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CNY Flower Market
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A guide to Chinese New Year traditions in Hong Kong

All your dos and don’ts for CNY

Written by
Time Out Hong Kong
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There are many ways to celebrate Chinese New Year, but no matter how you decide to enjoy the holiday, there are some pretty important basic traditions and etiquette to get the hang of first. So, if you want to maximise your luck for Year of the Tiger, follow our easy-to-digest guide below!

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Hong Kong’s Chinese New Year traditions

No broken things
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No broken things

Don’t start the Year of the Tiger on the wrong paw by keeping old, broken, or old-and-broken items in your home or office. Chipped crockery, damaged shoes and even worn-out, musty old socks should be replaced (or placed very much out of sight) with new things, so these limited edition CNY items might help! 

No sharp points
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No sharp points

You could say that sharp items should be avoided at most times of the year. But they definitely need to be avoided during the Chinese New Year holiday period. In fact, they should be placed out of sight for they are seen as a sign of bad luck. 

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Lucky red
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Lucky red

In Chinese culture, red is a lucky colour and represents happiness, good luck, success, and good fortune, especially if you have a lucky red packet coming your way. The Nian, a mythical beast who apparently terrorised villages by eating their livestock, crops and even children every year on Lunar Year’s Eve, was said to have been afraid of this colour. Since then, many red adornments, such as lanterns, fai chun, and firecrackers, have been adopted to ward off the creature at CNY.

Clean up your act
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Clean up your act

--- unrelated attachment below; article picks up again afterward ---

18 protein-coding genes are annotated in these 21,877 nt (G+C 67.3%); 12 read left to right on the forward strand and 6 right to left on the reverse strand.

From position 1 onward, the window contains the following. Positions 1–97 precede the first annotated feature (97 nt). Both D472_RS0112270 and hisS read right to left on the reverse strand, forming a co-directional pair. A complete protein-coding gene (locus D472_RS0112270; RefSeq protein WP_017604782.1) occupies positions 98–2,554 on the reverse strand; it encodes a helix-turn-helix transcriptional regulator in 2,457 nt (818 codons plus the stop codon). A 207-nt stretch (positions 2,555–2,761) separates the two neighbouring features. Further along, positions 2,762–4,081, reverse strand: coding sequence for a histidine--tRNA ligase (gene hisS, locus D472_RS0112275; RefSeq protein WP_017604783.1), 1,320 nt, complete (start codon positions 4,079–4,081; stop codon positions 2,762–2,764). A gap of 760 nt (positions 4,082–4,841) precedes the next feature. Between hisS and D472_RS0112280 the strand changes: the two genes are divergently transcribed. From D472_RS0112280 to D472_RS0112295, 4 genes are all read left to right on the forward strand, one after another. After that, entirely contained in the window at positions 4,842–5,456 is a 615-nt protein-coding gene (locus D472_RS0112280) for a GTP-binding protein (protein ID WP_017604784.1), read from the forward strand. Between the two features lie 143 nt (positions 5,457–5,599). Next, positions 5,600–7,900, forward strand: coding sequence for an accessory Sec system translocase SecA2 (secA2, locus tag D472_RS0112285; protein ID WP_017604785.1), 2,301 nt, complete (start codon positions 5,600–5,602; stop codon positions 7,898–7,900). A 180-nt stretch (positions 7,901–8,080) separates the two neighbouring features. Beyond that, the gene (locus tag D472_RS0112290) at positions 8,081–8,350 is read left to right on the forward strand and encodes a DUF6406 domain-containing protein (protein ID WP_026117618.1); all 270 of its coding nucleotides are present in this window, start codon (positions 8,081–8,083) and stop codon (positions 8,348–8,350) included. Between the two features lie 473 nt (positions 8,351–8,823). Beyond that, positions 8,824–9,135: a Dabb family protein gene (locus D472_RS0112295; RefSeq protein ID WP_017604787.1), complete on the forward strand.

The Lunar New Year is the perfect occasion to clear out the old and bring in the new – but make sure you time it correctly. Do it earlier, rather than later, because according to superstition it has to be done before Chinese New Years. Otherwise, you’ll sweep away all your good luck!

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No new shoes or books
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No new shoes or books

In Cantonese, the word 'shoes' sounds like sighing noises that we make, while the word 'book' is a homonym for ‘lose’ – two words you really don’t want to mess around with when it comes to the new year.

Settle your debts
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Settle your debts

It’s time to clear the red out of the ledger. Superstition cites that if you begin the new year in debt, you will probably end the year in debt. So, make sure you pay off and settle any outstanding accounts or money owed to family, friends, or business associates before the CNY break to ensure you get all the fortune, and well, get rich this year. Sounds easy enough, right?

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Mandarin and kumquats
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Mandarin and kumquats

These tasty, round citrus fruits symbolise prosperity and fortune in Chinese tradition – so CNY is the most auspicious time of the year to stock up. Their vibrance is closely tied to the colour red, according to tradition. And placing them around the house serves to bring in the wealth. They’re also healthy and taste good, so it's a win-win if you ask us. Also, don’t share pears at CNY because it sounds like ‘separation’ in Chinese. Sad times.

Open your windows
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Open your windows

Another one to do prior to the holiday is to open your windows. It sounds simple enough, but it is a custom that allows you to air out the house and by doing so, let the old year out and welcome the new one in. Not only will this provide a veritable path of fortune into your house, but it’ll also be great to get some fresh air into your lungs. Well, as fresh as we can actually get in the fragrant harbour.

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Clean thyself
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Clean thyself

Here's one for anyone who doesn’t value hygiene as much as the rest of us do: an excuse to be a little rough around the edges. Yes, that's right, one does not simply wash their hair or take a shower on the day of Chinese New Year as cleaning yourself on the day is seen as washing away good fortune. Though a thorough scrub of the hair and body is highly encouraged prior in order to rinse off any bad luck. 

Guide to Chinese New Year lai see

For friends and family
The general rule of thumb is the more familiar you are to the giftee, the greater the amount you should put in the red packet. Usually, friends and family start from $100 upwards. 

For the friendly faces
Remember to show your appreciation to the everyday heroes in your life: doorman, security guard, cleaning staff and the like. A $20 lai see is usually the way to go.

For the regulars
Got a favourite hairdresser or manicurist? A go-to waiter at your regular restaurant or a barista that does your coffee every morning? A $50 packet should do the trick.

For the lackeys
If you’re the boss, gift your dog-tired staff (and even the ones you hate) lai see ranging from $100 to $1,000 depending on the size of the team and how generous you’re feeling. Do it, you frugal bastard.

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